Response to plans for a $13 billion refinery in the Kitimat valley came quickly following the announcement by David Black.
Skeena – Bulkley Valley MP Nathan Cullen says he would “be very, very surprised” to see plans by David Black to construct an oil refinery in the Kitimat-Terrace area come to fruition.
“It’s another chapter in a story that is increasingly becoming more and more ridiculous. This wasn’t in Enbridge’s plans, it’s not in China’s plans, it’s not in the Prime Minister’s plans so I don’t know where it came from…He’s making an announcement with no money, no local support and no support from First Nations so it is very hard to take seriously,” he said.
Black said he will use his own money to finance the proposal through the B.C. environmental assessment, which he expects to cost several million dollars. After that, he said investors would be needed to complete it, assuming both the refinery and the Enbridge Northern Gateway pipeline receive approval.
“There is a reason nobody is backing this…For a newspaper baron to say how the oil industry should be running when nobody in the oil industry is doing this themselves is ridiculous,” added Cullen.
Skeena MLA Robin Austin says while the project is ambitious, it doesn’t change the risks associated with the Northern Gateway pipeline.
“There is nothing wrong with the principle of trying to add value or economic benefit to the project, but the potential for disaster with the pipeline is unchanged,” said Austin.
“Northern communities know the risks are too great, and that’s why they oppose the project.”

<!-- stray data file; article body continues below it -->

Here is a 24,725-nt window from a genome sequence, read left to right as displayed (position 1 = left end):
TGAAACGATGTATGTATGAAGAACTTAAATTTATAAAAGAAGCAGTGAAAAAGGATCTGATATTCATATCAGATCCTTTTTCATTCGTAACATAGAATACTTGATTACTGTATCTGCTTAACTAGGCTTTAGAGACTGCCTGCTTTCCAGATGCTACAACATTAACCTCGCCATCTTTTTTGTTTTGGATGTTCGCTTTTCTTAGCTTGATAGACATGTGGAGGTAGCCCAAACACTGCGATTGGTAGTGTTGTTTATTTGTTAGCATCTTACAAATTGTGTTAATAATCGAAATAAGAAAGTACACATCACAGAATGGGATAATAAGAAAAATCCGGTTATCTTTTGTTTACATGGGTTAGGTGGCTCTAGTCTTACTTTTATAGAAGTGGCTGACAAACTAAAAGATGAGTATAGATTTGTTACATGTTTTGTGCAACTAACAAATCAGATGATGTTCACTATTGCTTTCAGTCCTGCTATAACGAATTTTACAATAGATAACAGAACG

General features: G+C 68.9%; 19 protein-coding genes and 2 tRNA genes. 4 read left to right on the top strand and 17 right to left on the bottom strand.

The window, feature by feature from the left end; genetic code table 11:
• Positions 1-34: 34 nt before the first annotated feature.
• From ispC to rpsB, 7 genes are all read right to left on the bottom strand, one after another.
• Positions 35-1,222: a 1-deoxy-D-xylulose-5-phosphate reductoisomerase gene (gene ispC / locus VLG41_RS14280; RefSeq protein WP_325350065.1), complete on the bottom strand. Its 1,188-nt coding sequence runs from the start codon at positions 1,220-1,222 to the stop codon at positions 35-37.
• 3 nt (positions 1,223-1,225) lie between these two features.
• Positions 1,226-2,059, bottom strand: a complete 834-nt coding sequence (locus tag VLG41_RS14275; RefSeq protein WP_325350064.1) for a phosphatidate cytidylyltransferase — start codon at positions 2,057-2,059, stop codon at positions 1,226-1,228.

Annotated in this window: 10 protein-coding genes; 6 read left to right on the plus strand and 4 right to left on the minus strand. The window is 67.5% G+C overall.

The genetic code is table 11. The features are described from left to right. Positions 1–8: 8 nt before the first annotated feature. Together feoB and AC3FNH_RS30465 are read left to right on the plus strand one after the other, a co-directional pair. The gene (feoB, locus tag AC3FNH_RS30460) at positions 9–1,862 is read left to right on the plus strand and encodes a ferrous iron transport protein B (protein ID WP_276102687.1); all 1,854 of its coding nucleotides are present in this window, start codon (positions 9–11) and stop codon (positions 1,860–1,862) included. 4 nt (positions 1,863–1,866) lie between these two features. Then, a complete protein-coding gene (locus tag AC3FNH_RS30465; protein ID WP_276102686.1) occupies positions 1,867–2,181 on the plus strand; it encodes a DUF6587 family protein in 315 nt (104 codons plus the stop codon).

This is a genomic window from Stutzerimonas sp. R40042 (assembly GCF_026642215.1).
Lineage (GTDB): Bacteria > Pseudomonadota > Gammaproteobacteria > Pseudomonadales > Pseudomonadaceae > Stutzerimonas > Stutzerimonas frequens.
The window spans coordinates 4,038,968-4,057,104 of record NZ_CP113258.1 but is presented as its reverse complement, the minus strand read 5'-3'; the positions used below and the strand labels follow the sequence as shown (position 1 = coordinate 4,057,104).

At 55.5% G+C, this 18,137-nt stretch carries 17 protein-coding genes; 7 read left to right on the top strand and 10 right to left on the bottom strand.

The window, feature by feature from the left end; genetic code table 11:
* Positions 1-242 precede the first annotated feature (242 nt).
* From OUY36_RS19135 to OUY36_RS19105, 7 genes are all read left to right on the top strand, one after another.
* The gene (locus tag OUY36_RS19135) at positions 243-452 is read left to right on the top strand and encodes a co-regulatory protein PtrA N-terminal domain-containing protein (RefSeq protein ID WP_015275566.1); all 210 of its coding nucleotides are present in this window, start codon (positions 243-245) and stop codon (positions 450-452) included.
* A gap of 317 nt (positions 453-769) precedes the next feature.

Terrace mayor Dave Pernarowski said he too was glad to hear of the proposal, but was waiting to hear more about it before taking a position.
“The City of Terrace is always open to new business and job creation opportunities. Mr. Black is a highly respected and successful businessman in B.C. and, as the owner of one of our key media outlets, the Terrace Standard, he is a valued member of our growing business community,” he said in an e-mail to Black Press.
“At this time, we don’t know enough about the project to comment one way or another about it, but we look forward to working with Mr. Black in the future and engaging with our citizens regarding any major investments that could create jobs and help grow our amazing city.”
Kitselas chief councillor Judy Gerow said the band would be taking a wait-and-see approach on a project that would be located on their territory.
“We don’t want to make any kind of statement of endorsement. We are still conducting the independent study so I think it would be too soon,” she said, noting the Black did meet with her prior to the announcement.
“We didn’t talk about partnership…We don’t want to go there now.”
For its part, Enbridge was trying to keep a low profile on the day and released a simple statement about the Northern Gateway pipeline project.
“Enbridge Northern Gateway remains committed to the regulatory process reviewing our application for the project. The Formal Hearings as part of the Joint Review Panel process are set to begin September 4 where issues related to the project are to be reviewed in public and in detail,” said company spokesperson Todd Nogier.